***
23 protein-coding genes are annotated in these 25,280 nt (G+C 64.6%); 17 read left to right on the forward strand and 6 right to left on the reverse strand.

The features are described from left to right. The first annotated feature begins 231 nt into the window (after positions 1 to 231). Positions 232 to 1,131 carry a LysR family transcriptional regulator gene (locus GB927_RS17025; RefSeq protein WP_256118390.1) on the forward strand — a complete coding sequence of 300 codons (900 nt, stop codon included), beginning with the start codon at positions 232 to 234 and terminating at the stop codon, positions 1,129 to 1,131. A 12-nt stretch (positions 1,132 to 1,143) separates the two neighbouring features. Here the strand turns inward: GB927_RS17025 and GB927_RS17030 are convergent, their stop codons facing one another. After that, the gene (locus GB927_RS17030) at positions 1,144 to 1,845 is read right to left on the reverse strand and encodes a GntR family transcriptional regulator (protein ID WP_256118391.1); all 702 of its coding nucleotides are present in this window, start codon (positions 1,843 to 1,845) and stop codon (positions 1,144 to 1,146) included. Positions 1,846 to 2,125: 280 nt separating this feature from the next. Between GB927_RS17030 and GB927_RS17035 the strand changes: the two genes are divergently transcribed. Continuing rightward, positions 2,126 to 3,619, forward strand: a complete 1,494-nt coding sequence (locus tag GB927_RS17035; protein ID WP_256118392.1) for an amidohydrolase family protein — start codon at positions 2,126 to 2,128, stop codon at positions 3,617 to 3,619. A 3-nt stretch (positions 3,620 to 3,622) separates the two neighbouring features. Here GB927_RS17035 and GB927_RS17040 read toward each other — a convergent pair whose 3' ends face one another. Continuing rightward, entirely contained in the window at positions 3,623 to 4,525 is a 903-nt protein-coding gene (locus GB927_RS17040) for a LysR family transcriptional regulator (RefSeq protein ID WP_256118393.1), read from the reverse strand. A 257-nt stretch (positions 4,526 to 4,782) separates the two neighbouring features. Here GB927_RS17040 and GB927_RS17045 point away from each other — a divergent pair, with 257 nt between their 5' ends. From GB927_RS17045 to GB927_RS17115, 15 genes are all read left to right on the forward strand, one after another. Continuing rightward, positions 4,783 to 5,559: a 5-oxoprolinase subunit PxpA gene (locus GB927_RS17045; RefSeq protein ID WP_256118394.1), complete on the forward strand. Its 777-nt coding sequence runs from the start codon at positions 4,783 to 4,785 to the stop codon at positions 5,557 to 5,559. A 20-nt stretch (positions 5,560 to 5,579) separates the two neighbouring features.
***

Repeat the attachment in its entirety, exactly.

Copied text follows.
23 protein-coding genes are annotated in these 25,280 nt (G+C 64.6%); 17 read left to right on the forward strand and 6 right to left on the reverse strand.

The features are described from left to right. The first annotated feature begins 231 nt into the window (after positions 1 to 231). Positions 232 to 1,131 carry a LysR family transcriptional regulator gene (locus GB927_RS17025; RefSeq protein WP_256118390.1) on the forward strand — a complete coding sequence of 300 codons (900 nt, stop codon included), beginning with the start codon at positions 232 to 234 and terminating at the stop codon, positions 1,129 to 1,131. A 12-nt stretch (positions 1,132 to 1,143) separates the two neighbouring features. Here the strand turns inward: GB927_RS17025 and GB927_RS17030 are convergent, their stop codons facing one another. After that, the gene (locus GB927_RS17030) at positions 1,144 to 1,845 is read right to left on the reverse strand and encodes a GntR family transcriptional regulator (protein ID WP_256118391.1); all 702 of its coding nucleotides are present in this window, start codon (positions 1,843 to 1,845) and stop codon (positions 1,144 to 1,146) included. Positions 1,846 to 2,125: 280 nt separating this feature from the next. Between GB927_RS17030 and GB927_RS17035 the strand changes: the two genes are divergently transcribed. Continuing rightward, positions 2,126 to 3,619, forward strand: a complete 1,494-nt coding sequence (locus tag GB927_RS17035; protein ID WP_256118392.1) for an amidohydrolase family protein — start codon at positions 2,126 to 2,128, stop codon at positions 3,617 to 3,619. A 3-nt stretch (positions 3,620 to 3,622) separates the two neighbouring features. Here GB927_RS17035 and GB927_RS17040 read toward each other — a convergent pair whose 3' ends face one another. Continuing rightward, entirely contained in the window at positions 3,623 to 4,525 is a 903-nt protein-coding gene (locus GB927_RS17040) for a LysR family transcriptional regulator (RefSeq protein ID WP_256118393.1), read from the reverse strand. A 257-nt stretch (positions 4,526 to 4,782) separates the two neighbouring features. Here GB927_RS17040 and GB927_RS17045 point away from each other — a divergent pair, with 257 nt between their 5' ends. From GB927_RS17045 to GB927_RS17115, 15 genes are all read left to right on the forward strand, one after another. Continuing rightward, positions 4,783 to 5,559: a 5-oxoprolinase subunit PxpA gene (locus GB927_RS17045; RefSeq protein ID WP_256118394.1), complete on the forward strand. Its 777-nt coding sequence runs from the start codon at positions 4,783 to 4,785 to the stop codon at positions 5,557 to 5,559. A 20-nt stretch (positions 5,560 to 5,579) separates the two neighbouring features.